U.S. Enercorp, Ltd. v. SDC Montana Bakken Exploration, LLC et al

Filing 95

ORDER DENYING #55 Motion for Entry of Default; GRANTING IN PART AND DENYING IN PART #65 Motion to Dismiss for Lack of Jurisdiction ; GRANTING IN PART AND DENYING IN PART #65 Motion to Dismiss for Failure to State a Claim; MOOTING #87 Motion for Partial Summary Judgment. Signed by Judge David A. Ezra. (rf)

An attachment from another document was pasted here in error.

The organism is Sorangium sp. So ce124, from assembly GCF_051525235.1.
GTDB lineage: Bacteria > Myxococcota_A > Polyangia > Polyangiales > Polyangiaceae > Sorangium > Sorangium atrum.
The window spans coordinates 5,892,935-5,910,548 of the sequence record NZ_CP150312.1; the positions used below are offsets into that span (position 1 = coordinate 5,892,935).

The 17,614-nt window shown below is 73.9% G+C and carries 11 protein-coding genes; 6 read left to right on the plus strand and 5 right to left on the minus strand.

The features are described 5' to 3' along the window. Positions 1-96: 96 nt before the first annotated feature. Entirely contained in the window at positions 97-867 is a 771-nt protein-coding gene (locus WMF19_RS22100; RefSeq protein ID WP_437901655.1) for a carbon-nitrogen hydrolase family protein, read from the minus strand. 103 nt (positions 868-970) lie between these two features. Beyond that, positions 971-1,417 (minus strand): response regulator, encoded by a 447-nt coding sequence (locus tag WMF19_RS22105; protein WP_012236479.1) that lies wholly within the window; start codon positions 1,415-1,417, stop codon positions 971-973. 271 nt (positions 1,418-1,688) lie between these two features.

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UNITED STATES DISTRICT COURT WESTERN DISTRICT OF TEXAS SAN ANTONIO DIVISION U.S. ENERCORP, LTD., Plaintiff, vs. SDC MONTANA BAKKEN EXPLORATION, LLC, VAL VERDE INVESTMENTS, LLC, and RINGO SHAPIRO, Defendants. § § § § § § § § § § SDC MONTANA BAKKEN EXPLORATION, LLC, VAL VERDE § § INVESTMENTS, LLC, and RINGO § SHAPIRO, § Counter-Plaintiff, § v. § U.S. ENERCORP, LTD, § Counter-Defendant. § § SDC MONTANA BAKKEN EXPLORATION, LLC, VAL VERDE § § INVESTMENTS, LLC, and RINGO § SHAPIRO, § Plaintiff, § v. BRUCE GATES, JACK GUNTHER, § § CHRISTOPHER DEDMON; SDC § MONTANA CONSULTING, LLC, § SDC MONTANA, LLC § Third-Party Defendant.   1   No. SA:12-CV-1231-DAE ORDER (1) DENYING MOTION FOR ENTRY OF DEFAULT AGAINST CHRISTOPHER DEDMON, SDC MONTANA, LLC AND SDC MONTANA CONSULTING, LLC; (2) DENYING IN PART AND GRANTING IN PART MOTION TO DISMISS FOR INSUFFICIENT SERVICE OF PROCESS AND IN THE ALTERNATIVE, FAILURE TO STATE A CLAIM; AND (3) GRANTING SHAPIRO’S MOTION TO AMEND On July 2, 2014, the Court heard argument on Third-Party Plaintiffs SDC Montana Bakken Exploration, LLC, Val Verde Investments, LLC, and Ringo Shapiro’s (collectively, “Shapiro”) Motion for Entry of Default (Dkt. # 55). At the hearing, the Court also heard argument on Third-Party Defendants Christopher Dedmon, SDC Montana Consulting, LLC, and SDC Montana, LLC’s (collectively, the “Dedmon Entities”) Motion to Dismiss the Third-Party Complaint filed against them for insufficient service of process and failure to state a claim (Dkt. # 65). At the hearing, Shapiro moved to amend his complaint (the “Shapiro Complaint”) (Dkt. # 40). Olivier Taillieu, Esq., appeared on behalf of Shapiro, and Dan Lanfear, Esq., represented the Dedmon Entities. Amy Davis, Esq., representing Enercorp, also was present at the hearing. After careful consideration of the arguments at the hearing and those presented in the memoranda in support of and in opposition to the motions, the Court DENIES Shapiro’s Motion for Default (Dkt. # 55); DENIES IN PART AS MOOT AND GRANTS IN PART the Dedmon Entities’ Motion to Dismiss; and GRANTS Shapiro’s Motion to Amend. 2   BACKGROUND For the purposes of the pending motions to dismiss, the following facts are taken as true from the Shapiro Complaint.1 The Shapiro Complaint states that a transaction was agreed to between SDC Montana Consulting, LLC and SDC Montana, LLC (collectively, “SDC Montana”) controlled by Christopher Dedmon and U.S. Enercorp (“Enercorp”) and JL Resources (collectively, “the Drillers”). (“Compl.,” Dkt. # 40 ¶¶ 24–27.) The transaction involved SDC Montana transferring specific mineral leases at a specific price in an area of Montana, known as the Shapiro Play, to Dedmon, who would ultimately transfer the oil and gas rights to Enercorp pursuant to an Acquisition Agreement. (Id.) SDC Montana required bridge financing because the cost of leasing the mineral acres had increased significantly since it entered into the contract with Dedmon. (Id. ¶ 28.) A broker approached Shapiro to secure bridge financing to facilitate the transaction. (Id. ¶¶ 24–27.) Dedmon represented to Shapiro that once SDC Montana acquired the relevant leases, Enercorp had an obligation to purchase them at $750 per acre and that Shapiro would be repaid. (Dkt. # 29.) Shapiro initially loaned SDC Montana $200,000.00, collateralizing the entire asset base, and provided assistance with the SDC Montana operation as a                                                         1 As a note, the Enercorp Complaint alleges a very different set of circumstances. However, in determining whether the Shapiro Complaint can survive a motion to dismiss, the well-pleaded facts in the Shapiro Complaint are taken as true. 3   whole. (Id. ¶ 30.) In exchange, SDC Montana signed a personal guarantee, a note and a security agreement. (Id. ¶ 31.) Shapiro and SDC Montana then executed a “Facility Agreement,” because more flexibility was necessary in the lending instrument, and a Consulting Agreement. (Id. ¶¶ 33–34.) Shapiro maintains that after this transaction he continued to fund leases and loaned additional sums and that SDC Montana referred to him as the financial arm of SDC Montana during its business dealings. (Id. ¶¶ 34, 35.) Shapiro states that the Drillers knew that he was financing SDC Montana and raised no objections. (Id. ¶ 42.) Shapiro claims that as he began unraveling the “accounting mess” SDC Montana had created, he encountered “conflicting reports, and incomplete account and record keeping materials.” (Id. ¶ 37.) According to the Shapiro Complaint, SDC Montana misrepresented themselves in leases prior to and during Shapiro’s involvement. (Id. ¶ 38.) The Shapiro Complaint alleges that SDC Montana improperly used the funds originally from Enercorp to fund leases outside of the buy areas outlined in the contracts. (Id. ¶ 39.) After learning of these practices, Shapiro stopped funding the Facility Agreement. (Id. ¶ 40.) Shapiro subsequently learned that there were additional contracts between the Drillers and SDC Montana and that Enercorp and that Gates owned portions of SDC Montana. (Id. ¶¶ 43–44.) Shapiro claims he made his concerns 4   known to the Drillers, but the Drillers “offered no intention of performing on their contracts with SDC at any level.” (Id. ¶ 45.) Subsequently, all the parties, led by Shapiro, met to clear up the issues. (Id. ¶ 46.) Shapiro states that a copy of the Facility Agreement was then provided to Gates, even though “SDC [Montana] had already clarified the extent of its relationship with Shapiro earlier.” (Id. ¶ 47.) Shapiro then met with Bruce Gates “to get [himself] out of the deal entirely.” Shapiro states that Bruce Gates then agreed to fund SDC Montana’s “loan amount plus the interest and fees owed to Shapiro at that time in exchange for an assignment of the collateral obtained through his agreements with [SDC Montana].” (Id. ¶ 49.) Shapiro alleges that Bruce Gates never performed, forcing him to “foreclose on the assets and look to other means to recoup this defaulted loan.” (Id. ¶ 52.) Shapiro argues he was left with only disadvantageous choices, the best of which was to work with the Drillers to sell the relevant land to a third party. (Id. ¶¶ 53–55.) Shapiro alleges that the Drillers’ actions forced him to go along with this plan. (Id. ¶ 58.) Southwestern Energy Production Company (“SEPCO”) became interested in the land. (Id. ¶ 60.) Shapiro states that Enercorp said that SEPCO would only deal with Enercorp in the ensuing negotiations because of Dedmon’s “checkered past.” (Id. ¶¶ 62–63.) Shapiro alleges Bruce Gates used this as an 5   excuse to “hijack” the process and that he only agreed to the Collaboration Agreement in an effort to sell the land quickly. (Id. ¶¶ 63–64.) Shapiro claims he was forced to make major concessions on price and participation in order to expedite the negotiations. (Id. ¶ 65.) Moreover, Shapiro states he only agreed to these conditions because Enercorp and Gates assured him that he would get paid according to the terms of the Collaboration Agreement. (Id.) Shapiro maintains that SEPCO declared the deal a success, but claims that Enercorp distributed the ensuing initial option payment of approximately $1,600,000 to him without a proper accounting. (Id. ¶¶ 69–70.) Then, as the remaining land was leased, SEPCO paid Enercorp, but Enercorp never paid Shapiro his share. (Id. ¶¶ 71, 73.) Similarly, Shapiro maintains that Enercorp never provided the assignment relating to the overrides that he was owed. (Id. ¶ 74.) Shapiro alleges that Enercorp has not only breached the Collaboration Agreement, but also that Enercorp never intended to comply with it in the first place. (Id. ¶¶ 75–76.) Additionally, Shapiro claims that Bruce Gates (“Gates”), Thomas E. Turner, and Jack Gunther (“Gunther”) conspired together to defraud Shapiro by withholding money due under the Collaboration Agreement and providing him with false information. (Id. ¶ 77.) Originally, Enercorp filed suit in state court (“the Enercorp Complaint”) on November 19, 2012, against Shapiro. (Dkt. # 1-2.) On December 6   31, 2012, Shapiro removed the case to federal court. (Dkt. # 1.) On February 11, 2013, Shapiro filed a motion to dismiss the Enercorp Complaint. (Dkt. # 16.) After the parties submitted responses and replies, the Court heard argument on the motion to dismiss, granted the motion in part, denied the motion in part, and granted Enercorp leave to amend. (Dkt. # 37.) Shortly thereafter, Shapiro filed a third-party complaint (“the Shapiro Complaint”) against Gates, Gunther, Christopher Dedmon (“Dedmon”), SDC Montana Consulting, LLC, and SDC Montana, LLC and also asserted counterclaims against Enercorp. (“Compl.,” Dkt. # 40.) Summonses were issued for Gates, Gunther, Dedmon, SDC Montana Consulting, LLC, and SDC Montana, LLC on September 30, 2013. (Dkt. # 42.) The deadline for the Third Party Defendants to respond was October 30, 2013. Gates and Gunther each timely answered and moved to dismiss the complaint. (Dkt. # 46–49.) On November 4, 2013, Shapiro attempted to serve summonses on Christopher Dedmon, SDC Montana, LLC, and SDC Montana Consulting, LLC (the “Dedmon Entities”) for the second time. (Dkt. ## 52–54.) That same day, Shapiro filed a Motion for Entry of Default against Gates, Gunther, and the Dedmon Entities.2 (Dkt. # 55.)                                                         2 On November 5, 2013, Gates and Gunther filed an advisory to the Court requesting that the Court interpret the inclusion of Mr. Gates and Mr. Gunther in the motion for default as a scrivener’s error because Gates and Gunther had filed timely motions. (Dkt. # 58.) Because of Gates and Gunther’s timely motions, the Court will only consider the Motion for Default as it pertains to the Dedmon 7   On November 18, 2013, the Dedmon Entities moved to quash the attempted service of process upon them and, in the alternative, sought an order dismissing the cause of action alleged against them for failure to state a claim. (Dkt. # 65.) LEGAL STANDARD I. Service of Process Federal Rule of Civil Procedure 12(b)(5) allows a court to dismiss a claim for “insufficient service of process.” Fed. R. Civ. P. 12(b)(5). If service of process is challenged, the party responsible for serving has the burden to show that service was valid. Sys. Signs Supplies v. Dep’t of Justice, 903 F.2d 1011, 1013 (5th Cir. 1990). The Federal Rules of Civil Procedure distinguish between service of process for individuals and service of process for corporations. A. Service of Process for Individuals Service of process for individuals is covered by Federal Rule of Civil Procedure 4(e). A plaintiff may serve an individual in a judicial district of the United States (1) by delivering a copy of the summons and complaint to the individual personally; (2) by leaving a copy of the summons and complaint at the individual’s dwelling or usual place of abode with someone of suitable age and discretion who resides there; or (3) by delivering a copy of the summons or                                                                                                                                                                                 Entities. Additionally, Gunther is no longer a party to this lawsuit as the Court terminated all claims against him on April 15, 2014. (Dkt. # 80.) 8   complaint to an agent authorized by appointment or by law to receive service of process. Fed. R. Civ. P. 4(e)(2)(A)–(C). Additionally, an individual may be served pursuant to the law of the state where the district court is located or the state where service is made. Fed. R. Civ. P. 4(e)(1). Under Texas Rule of Civil Procedure 106(a) service of process may be effected (1) by delivering a copy of the complaint and summons to the individual in person or (2) by mailing the service documents to the defendant by certified mail, return receipt requested. Tex. R. Civ. P. 106(a)(1)–(2). If the serving party files a motion supported by an affidavit that either of the two aforementioned methods are unsuccessful, the court may authorize service by: 1) leaving a copy of the citation and petition with anyone over the age of sixteen at the location specified in the affidavit; or 2) in any other manner that the affidavit or other evidence before the court shows will be reasonably effective to give the defendant notice of the suit. Tex. R. Civ. P. 106(b)(1)–(2). B. Service of Process for Business Entities Service of process for corporations, partnerships, and associations located in the United States is governed by Federal Rule of Civil Procedure 4(h). The Rule provides that a business entity must be served either: 9   1) according to the law of the state in which the court is located; or 2) by delivering a copy of the summons and of the complaint to an officer, a managing or general agent, or to any other agent authorized by appointment or by law to receive service of process and —if the agent is one authorized by statute and the statute so requires—by also mailing a copy of each to the defendant. Fed. R. Civ. P. 4(h)(1)(A)–(B). The Texas Business and Organizations Code authorizes a business entity’s registered agent, president, or vice president to be served on behalf of the business entity. Tex. Bus. Orgs. Code § 5.255. The “serving party bears the burden of proving the validity of service or good cause for failure to effect timely service.” Holly v. Metro. Transit Auth., 213 F. App'x 343, 344-45 (5th Cir. 2007) (citing Carimi v. Royal Carribean Cruise Line, Inc., 959 F.2d 1344, 1346 (5th Cir.1992)); Sys. Signs Supplies v. U.S. Dep't of Justice, Washington, D.C., 903 F.2d 1011, 1013 (5th Cir. 1990) (citing Winters v. Teledyne Movible Offshore, Inc., 776 F.2d 1304, 1305 (5th Cir.1985); Aetna Business Credit, Inc. v. Universal Decor & Interior Design, Inc., 635 F.2d 434, 435 (5th Cir.1981)); Lisson v. ING GROEP N.V., 262 F. App'x 567, 569 (5th Cir. 2007). 10   II. Motion to Dismiss A proper pleading under the Federal Rules of Civil Procedure must contain a “short and plain statement of the claim showing that the pleader is entitled to relief.” Fed. R. Civ. P. 8(a)(2). “[T]he pleading standard Rule 8 announces does not require ‘detailed factual allegations,’ but it demands more than an unadorned, the-defendant-unlawfully-harmed-me accusation.” Bell Atl. Corp. v. Twombly, 550 U.S. 544, 555 (2007). The complaint must contain more than mere “labels and conclusions” or “a formulaic recitation of the elements of a cause of action.” Ashcroft v. Iqbal, 556 U.S. 662, 678 (2009) (citing Twombly, 550 U.S. at 555). In reviewing a motion to dismiss, the Court accepts as true all of the well-pleaded factual allegations in the complaint. See id. at 678. In order to survive a motion to dismiss, a claim must allege “enough facts to state a claim to relief that is plausible on its face.” Twombly, 550 U.S. at 547. “A claim has facial plausibility when the plaintiff pleads factual content that allows the court to draw the reasonable inference that the defendant is liable for the misconduct alleged.” Iqbal, 556 U.S. at 677. In adjudicating a motion to dismiss, the Court considers only the pleadings and those matters of which it may take judicial notice under Rule 201 of the Federal Rules of Evidence. Lovelace v. Software Spectrum Inc., 78 F.3d 1015, 11   1018–19 (5th Cir. 1996) (adopting a rule that a court in a securities fraud action may take judicial notice of relevant public disclosure documents required to be filed with the SEC); Hurd v. BAC Home Loans Servicing, LP, 880 F.Supp. 2d 747, 758 (N.D. Tex. 2012) (taking judicial notice of matters of public record and considering documents attached to a motion to dismiss as part of the pleadings because they were central to the claims in the complaint). Additionally, when a party alleges fraud, the complaint must meet the heightened pleading standards set forth in Federal Rule of Civil Procedure 9(b). Rule 9(b) requires that a party pleading fraud or mistake “must state with particularity the circumstances constituting fraud or mistake.” Fed. R. Civ. P. 9(b). III. Motion to Amend Under Rule 15(a) of the Federal Rules of Civil Procedure, “if the pleading is one to which a responsive pleading is required, [a party may amend within] 21 days after service of a responsive pleading or 21 days after service of a motion under Rule 12(b), (e), or (f), whichever is earlier.” Fed. R. Civ. P. 15(a)(1)(B). “In all other cases, a party may amend its pleading only with the opposing party’s written consent or the court’s leave. The court should freely give leave when justice so requires.” Fed. R. Civ. P. 15(a)(2). In considering whether to grant or deny leave to amend, the court “may consider such factors as undue delay, bad faith or dilatory motive on the part 12   of the movant, . . . undue prejudice to the opposing party, and futility of amendment.” In re Southmark Corp., 88 F.3d 311, 314–15 (5th Cir. 1996); see also Jones v. Robinson Prop. Grp. L.P., 427 F.3d 987, 994 (5th Cir. 2005). DISCUSSION I. The October 9, 2013 Service of Process As a preliminary matter, the Court will address the validity of the October 9, 2013 service of process by Shapiro on the Dedmon Entities. The Clerk of this Court issued summonses on September 30, 2013, for the Dedmon entities. (Dkt. # 42.) Subsequently, on November 4, 2013, Shapiro filed three Proofs of Service signed by Andrew C. Manager, IV. (Dkt. ## 52–54.) Andrew Manager stated in the Proofs of Service that on October 9, 2013, he served Sylvia Suttles “who was authorized to accept service” on behalf of the Dedmon Entities and who did, in fact, accept service on their behalf. (Id.) The October 9, 2013 attempted service was insufficient. Service on Christopher Dedmon failed because none of Federal Rule 4(e) or Texas Rule 106(a) requirements were met. Shapiro did not personally serve Dedmon, did not leave a copy of the summons and complaint at his dwelling or usual place of abode, did not provide a copy of the summons and complaint to a person authorized by law to act as an agent for service of process, and did not properly 13   mail Dedmon the summons and complaint. See Fed. R. Civ. P. 4(e)(1)–(2); Tex. R. Civ. P. 106(a). Similarly, Shapiro failed to serve SDC Montana Consulting, LLC and SDC Montana, LLC. Both Texas and Federal Rules require that plaintiffs attempting to serve a business entity must serve individuals who are authorized to accept service of process on behalf of the entity. See Fed. R. Civ. P. 4(h)(1); Tex. Bus. Orgs. Code § 5.255. Under the Federal Rules, service of process on a business entity must be made upon an officer, a managing or general agent, or any other agent authorized by appointment or by law to receive service of process. Fed. R. Civ. P. 4(h)(1). Similarly, Texas allows service of process on a business entity’s registered agent, president, or vice president. Allison v. Raytheon, 4:10CV-438, 2010 WL 5535808,*2 (E.D. Tex. Dec. 17, 2010); Tex. Bus. Orgs. Code §§ 5.201, 5.255(1). Sylvia Suttles was not authorized to accept service of process on behalf of the Dedmon Entities because she is not a registered agent or officer of the entities. Shapiro’s argument that Sylvia Suttles was capable of accepting service on behalf of the Defendants must also fail. In Lisson v. ING GROEP N.V., the Fifth Circuit resolved the issue of whether service must always be made on an authorized agent. 262 Fed. Appx. 567, 569 (5th Cir. 2007) (per curiam). The court recognized that some jurisdictions required service on an authorized agent, while 14   other jurisdictions required only that the person served know how to handle the summons and complaint so that the defendant would be provided notice of pending claims. Id. The Fifth Circuit followed the reasoning of the former jurisdictions and held that an “an individual sought to be served must have actually authorized another to accept service of process on the would-be principal’s behalf…delivery to a purported agent does not constitute service on the would be principal, even if the ‘agent’ represents himself to be so authorized or accepts service.” Id. (citing O’Meara v. New Orleans Legal Assistance Corp., No. 91-4893, 1991 WL 110401, at *3-4 (E.D. La. June 10, 1991)). Therefore, even if Sylvia Suttles represented herself as authorized to accept service, the Court must find that proper service could not be achieve through her because she was not actually authorized to accept service. Therefore, the Court finds that the October 9, 2013 attempted service was improper and ineffective. II. The Motion for Default On November 11, 2013, Shapiro moved for an Entry of Default against Third-Party Defendants, the Dedmon Entities. (Dkt. # 55.) Shapiro alleged that the Dedmon Entities did not timely file a response to the fourth cause of action in the Shapiro Complaint—Fraudulent Inducement. (Id. ¶ 5.) Shapiro argues that he properly served Dedmon, SDC Montana Consulting, LLC, and SDC Montana, LLC by leaving a copy of the Shapiro Complaint with Sylvia Suttles on 15   October 9, 2013. (Id. ¶ 4.) Shapiro argues that because the Dedmon entities did not respond within twenty-one days, an entry of default is warranted. (Id. ¶ 11.) Until the plaintiff serves the defendant, the defendant has no duty to answer the complaint and the plaintiff cannot obtain a default judgment.   Rogers v. Hartford Life & Acc. Ins. Co., 167 F.3d 933, 937 (5th Cir. 1999); see also Broadcast Music, Inc. v. M.T.S. Enter., Inc., 811 F.2d 278, 282 (5th Cir.1987) (“No person need defend an action nor suffer judgment against him unless he has been served with process and properly brought before the court.”). Because the Court has found that service of process on October 9, 2013 was improper, the Dedmon Entities were under no duty to answer as of October 30, 2013, and therefore, the Court DENIES Shapiro’s request for an entry of default. III. The Motion to Dismiss On November 18, 2013, the Dedmon Entities moved to dismiss the complaint because of insufficient service of process and, in the alternative, to dismiss the claim against them for failure to state a claim. (Dkt. # 65.) A. Insufficient Service of Process As discussed above, the Court finds that the October 9, 2013 service of process was insufficient. However, on January 22, 2014 all three Defendants were properly served. (Dkts. # 68–70.) Plaintiffs filed Proofs of Service stating 16   that Melissa Lee served Christopher Dedmon in his personal capacity (Dkt. # 68) and in his capacity designated by law to accept service of process on behalf of SDC Montana Consulting, LLC (Dkt. # 69) and SDC Montana, LLC (Dkt. # 70). Christopher Dedmon is President of the SDC entities, a position that characterizes him as an agent for service of process under both Texas and Federal law. See Tex. Bus. Orgs. Code §5.255(1); Fed. R. Civ. P. 4(h)(1). Therefore, Dedmon’s acceptance of service individually and as an agent for the two business entities renders the motion for insufficient service of process MOOT. B. Failure to State a Claim The Dedmon Entities have moved to dismiss the Shapiro Complaint for failure to state a claim pursuant to Rules 12(b)(6) and 9(b) of the Federal Rules of Civil Procedure. In the Shapiro Complaint, the only cause of action asserted against the Dedmon Entities is for Fraudulent Inducement. (Dkt. # 40 ¶¶ 116– 131.) The Dedmon Entities argue that Shapiro has failed to plead any “particularized allegations of any act or omission” that they had undertaken “that would give rise to a fraud claim against them.” (Dkt. # 65 ¶ 2.) In response, Shapiro argues first that the Motion to Dismiss is untimely. (Dkt. # 66 at 2–3.) However, the Court has already found that the Dedmon Entities were served on January 22, 2014. The Dedmon Entities Motion to Dismiss was filed in November 2013, before they were even served, once they 17   learned that the Shapiro Complaint had been filed. Therefore, this contention is rejected. Shapiro next argues that it has properly pled a claim for fraudulent inducement against the Dedmon Entities. (Id. at 6–9.) Shapiro asserts that his complaint stated that the Dedmon Entities made misrepresentations to Shapiro to induce him to sign the Collaboration Agreement, including (1) that the Dedmon Entities falsely represented that Shapiro would be paid for its ownership interests in the Bakken Play; and (2) that the Dedmon Entities falsely represented to Shapiro that SEPCO would only deal with Enercorp. (Id. ¶¶ 118–19, 123.) As discussed above, when faced with a motion to dismiss, a party claiming fraud must plead sufficient facts to make the claim plausible on its face. See Twombly, 550 U.S. at 570; Castillo v. Hernandez, EP-10-CV-247-KC, 2011 WL 2489910 (W.D. Tex. June 17, 2011). To establish a claim for fraud, a plaintiff must show: (1) that the defendant made a material false representation; (2) that was known to be false or made without knowledge of the truth at the time of its making; (3) intended that it be relied and acted upon; and (4) that it caused injury through reliance. Malacara v. Garber, 353 F.3d 393, 403–04 (5th Cir.2003) (citing Great Plains Trust Co. v. Morgan Stanley Dean Witter & Co., 313 F.3d 305, 322 (5th Cir.2002); Formosa Plastics Corp. USA v. Presidio Eng'rs & Contractors, Inc., 960 S.W.2d 41, 47 (Tex.1998)). “Fraudulent inducement is a particular species of 18   fraud that arises only in the context of a contract and requires the existence of a contract as part of its proof. In a fraudulent inducement claim the elements of fraud must be established as they relate to an agreement between the parties.” LeTourneau Tech. Drilling Sys. v. Nomac Drilling, LLC, 676 F. Supp. 2d 534, 542 (S.D. Tex. 2009) (internal citations and quotation marks omitted). Additionally, a party alleging a cause of action sounding in fraud must meet the heightened pleading requirements of Rule 9(b) of the Federal Rules of Civil Procedure. A party alleging fraud “must state with particularity the circumstances constituting fraud or mistake.” Fed. R. Civ. P. 9. The Fifth Circuit “interprets Rule 9(b) strictly, requiring the plaintiff to specify the statements contended to be fraudulent, identify the speaker, state when and where the statements were made, and explain why the statements were fraudulent.” McCrimmon v. Wells Fargo Bank, N.A., 516 F. App'x 372, 375 (5th Cir. 2013) (quoting Flaherty & Crumrine Preferred Income Fund, Inc. v. TXU Corp., 565 F.3d 200, 207 (5th Cir.2009) (internal quotation marks omitted)). The Fifth Circuit instructs courts “to apply Rule 9(b) to fraud complaints with ‘bite’ and ‘without apology.’” Id. (quoting Williams, 112 F.3d at 178.); see also Scott v. Bank of Am., N.A., SA-12-CV-00917-DAE, 2013 WL 1821874 (W.D. Tex. Apr. 29, 2013). The Fifth Circuit explained that “Rule9(b) has long played [a] 19   screening function, standing as a gatekeeper to discovery, a tool to weed out meritless fraud claims sooner than later.” U.S. ex rel. Grubbs, 565 F.3d at 186. Here, the Shapiro’s cause of action for fraudulent inducement details a number of representations allegedly made to Shapiro. (Dkt. # 40 ¶¶ 116–131.) Shapiro states the Dedmon Entities represented (1) “that Shapiro would be paid for its ownership interests in mineral rights in the Bakken Play on a per acre basis” (Id. ¶ 119); (2) “that Shapiro would be paid for his interest in mineral rights through the Collaboration Agreement if Shapiro assigned all of his mineral rights to [Enercorp]” (Id. ¶ 120); (3) “that Shapiro would receive overriding royalties for the mineral acreage in the Bakken Play” (Id. ¶121); (4) “that Shapiro would receive carried working interest for the mineral acreage in the Bakken Play” (Id. ¶ 122); (4) “that SEPCO only wanted to deal with [Enercorp]” (Id. ¶123); and (5) “that [the Dedmon Entities] would comply with the terms of the Collaboration Agreement” (Id. ¶124). Of these representations, Shapiro only explicitly states that the representations that Shapiro would be paid on a per acre basis for his mineral rights in the Bakken Play (the “mineral rights representation”) (Id. ¶ 119) and the representation that SEPCO would only deal with Enercorp (the “SEPCO representation”) (Id. ¶ 123) were misrepresentations.3                                                         3 Shapiro alleges that the Enercorp, Gates, and the Dedmon Entities made representations that it would comply with the Collaboration Agreement. (Dkt. # 40 ¶ 124.) Shapiro then alleges that Enercorp had no intention of complying with the 20   However, even for these two alleged misrepresentations, Shapiro has not sufficiently pled these claims to satisfy the heightened pleading standard of Rule 9(b). First, as the mineral rights representation, Shapiro pleads that “upon information and belief” the Dedmon Entities “never intended on paying Shapiro for his ownership rights[,] but instead intended on suing him with his own money.” (Id. ¶ 119.) Second, as to the SEPCO representation, Shapiro only adds that “upon information and belief, SEPCO made no such request and [the Dedmon Entities] made those representations to insulate their conduct from Shapiro and to hide funds from Shapiro.” (Id. ¶ 123.) However, earlier in the Shapiro Complaint, he avered that Enercorp was the party that made this representation. (Id. ¶ 62.) Shapiro stated, “[Enercorp] took this opportunity to claim SEPCO wanted to only deal with them in the negotiations going forward and they needed to be at the forefront of any agreements with SEPCO.” (Id.) Nowhere in Shapiro’s rendition of the facts does he state that the Dedmon Entities were responsible for this representation.4 The only other detail Shapiro provides with respect to either                                                                                                                                                                                 Collaboration Agreement. (Id.) However, Shapiro does not allege that the Dedmon Entities entered the agreement without the intention of complying with it. Additionally, although Shapiro lists many representations made by the Dedmon Entities, nowhere does he allege that these were false.  4 Moreover, Shapiro claims that it relied only on Enercorp’s representations to enter into the Collaboration Agreement: “In other words, Shapiro agreed to the terms [of the Collaboration Agreement] solely based on the representations of 21   allegation is that “[t]hese representations were made between April 1, 2012 and September 26, 2013 and were made either orally or by email.” (Id. ¶ 125.) The Court finds that Shapiro failed to allege with sufficient particularity the circumstances constituting the fraudulent inducement as required by Federal Rule of Civil Procedure 9(b). Shapiro fails to identify who specifically made these representations, where the representations were made, or why or how the statements were fraudulent. Shapiro’s allegations that Enercorp, Gates, SDC, and Dedmon “represented” certain fraudulent inducements fail to identify what specific statements were made in the representation, who made each of these representations, how each representation was made, and when each representation was made. Shapiro cannot even narrow the timeframe in which these statements were made to smaller than an eighteen-month window. The pleading does not explain whether these representations to Shapiro were made independently of one another, at the same time, at the same place, or in the same method of communication. Therefore, the Court finds that the claim for fraudulent inducement as alleged against the Dedmon Entities must be DISMISSED WITHOUT PREJUDICE for failure to meet the heightened pleading requirement of Rule 9(b).                                                                                                                                                                                 [Enercorp] that Shapiro would receive funds immediately upon receipt by [Enercorp] from SEPCO.” (Dkt. # 40 ¶66.) 22   IV. Motion to Amend At the hearing, Shapiro requested leave to amend its complaint (Dkt. # 40.) The Court finds that there has been no undue delay, bad faith, or dilatory motive on the part of Shapiro and that allowing Shapiro to amend will not unduly prejudice any of the opposing parties in this litigation. Therefore, the Court GRANTS Shapiro leave to amend the Shapiro Complaint. The Court notes that Enercorp and Gates have filed a Motion for Partial Summary Judgment (Dkt. # 87) on certain of Shapiro’s claims contained in the Shapiro Complaint. Because the Court has granted Shapiro’s request for leave to amend, the Motion for Partial Summary Judgment is now MOOT. 23   CONCLUSION For the reasons stated above, the Court DENIES Shapiro’s Request for Entry of Default (Dkt. # 55), DENIES AS MOOT IN PART AND GRANTS IN PART the Dedmon Entities’ Motion to Dismiss for Insufficient Service of Process and Motion to Dismiss the Fourth Cause of Action in the Shapiro Complaint for Failure to State a Claim (Dkt. # 65), GRANTS Shapiro leave to amend his complaint, and MOOTS Enercorp and Gates’ Motion for Summary Judgment (Dkt. # 87). IT IS SO ORDERED. DATED: San Antonio, Texas, July 10, 2014. 24